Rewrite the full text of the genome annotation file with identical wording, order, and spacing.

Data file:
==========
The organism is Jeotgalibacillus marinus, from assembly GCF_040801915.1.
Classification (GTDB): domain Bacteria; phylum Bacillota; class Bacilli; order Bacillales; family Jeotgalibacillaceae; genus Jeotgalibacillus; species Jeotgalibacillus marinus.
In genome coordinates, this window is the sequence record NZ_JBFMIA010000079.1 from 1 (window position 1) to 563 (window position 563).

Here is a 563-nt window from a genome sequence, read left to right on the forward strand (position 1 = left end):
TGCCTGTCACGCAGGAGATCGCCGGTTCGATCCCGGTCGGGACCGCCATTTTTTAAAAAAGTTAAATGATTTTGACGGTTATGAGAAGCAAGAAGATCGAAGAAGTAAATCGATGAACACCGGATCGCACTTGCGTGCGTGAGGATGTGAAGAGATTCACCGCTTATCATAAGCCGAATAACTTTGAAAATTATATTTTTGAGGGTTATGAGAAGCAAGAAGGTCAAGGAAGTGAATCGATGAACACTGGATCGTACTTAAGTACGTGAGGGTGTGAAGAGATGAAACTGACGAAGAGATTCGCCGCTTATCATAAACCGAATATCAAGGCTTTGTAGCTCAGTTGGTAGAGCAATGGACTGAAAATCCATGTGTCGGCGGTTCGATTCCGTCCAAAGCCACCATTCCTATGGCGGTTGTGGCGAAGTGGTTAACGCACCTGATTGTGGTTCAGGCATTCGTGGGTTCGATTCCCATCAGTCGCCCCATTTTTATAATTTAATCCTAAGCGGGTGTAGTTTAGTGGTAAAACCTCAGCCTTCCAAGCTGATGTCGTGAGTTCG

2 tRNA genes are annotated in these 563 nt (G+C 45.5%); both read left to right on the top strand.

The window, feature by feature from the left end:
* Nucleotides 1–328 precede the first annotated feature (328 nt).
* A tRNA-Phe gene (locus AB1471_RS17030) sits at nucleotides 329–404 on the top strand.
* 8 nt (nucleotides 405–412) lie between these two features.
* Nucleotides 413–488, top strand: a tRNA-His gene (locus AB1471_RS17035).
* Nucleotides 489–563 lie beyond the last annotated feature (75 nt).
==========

The organism is Jeotgalibacillus marinus, from assembly GCF_040801915.1.
Classification (GTDB): domain Bacteria; phylum Bacillota; class Bacilli; order Bacillales; family Jeotgalibacillaceae; genus Jeotgalibacillus; species Jeotgalibacillus marinus.
In genome coordinates, this window is the sequence record NZ_JBFMIA010000079.1 from 1 (window position 1) to 563 (window position 563).

Here is a 563-nt window from a genome sequence, read left to right on the forward strand (position 1 = left end):
TGCCTGTCACGCAGGAGATCGCCGGTTCGATCCCGGTCGGGACCGCCATTTTTTAAAAAAGTTAAATGATTTTGACGGTTATGAGAAGCAAGAAGATCGAAGAAGTAAATCGATGAACACCGGATCGCACTTGCGTGCGTGAGGATGTGAAGAGATTCACCGCTTATCATAAGCCGAATAACTTTGAAAATTATATTTTTGAGGGTTATGAGAAGCAAGAAGGTCAAGGAAGTGAATCGATGAACACTGGATCGTACTTAAGTACGTGAGGGTGTGAAGAGATGAAACTGACGAAGAGATTCGCCGCTTATCATAAACCGAATATCAAGGCTTTGTAGCTCAGTTGGTAGAGCAATGGACTGAAAATCCATGTGTCGGCGGTTCGATTCCGTCCAAAGCCACCATTCCTATGGCGGTTGTGGCGAAGTGGTTAACGCACCTGATTGTGGTTCAGGCATTCGTGGGTTCGATTCCCATCAGTCGCCCCATTTTTATAATTTAATCCTAAGCGGGTGTAGTTTAGTGGTAAAACCTCAGCCTTCCAAGCTGATGTCGTGAGTTCG

2 tRNA genes are annotated in these 563 nt (G+C 45.5%); both read left to right on the top strand.

The window, feature by feature from the left end:
* Nucleotides 1–328 precede the first annotated feature (328 nt).
* A tRNA-Phe gene (locus AB1471_RS17030) sits at nucleotides 329–404 on the top strand.
* 8 nt (nucleotides 405–412) lie between these two features.
* Nucleotides 413–488, top strand: a tRNA-His gene (locus AB1471_RS17035).
* Nucleotides 489–563 lie beyond the last annotated feature (75 nt).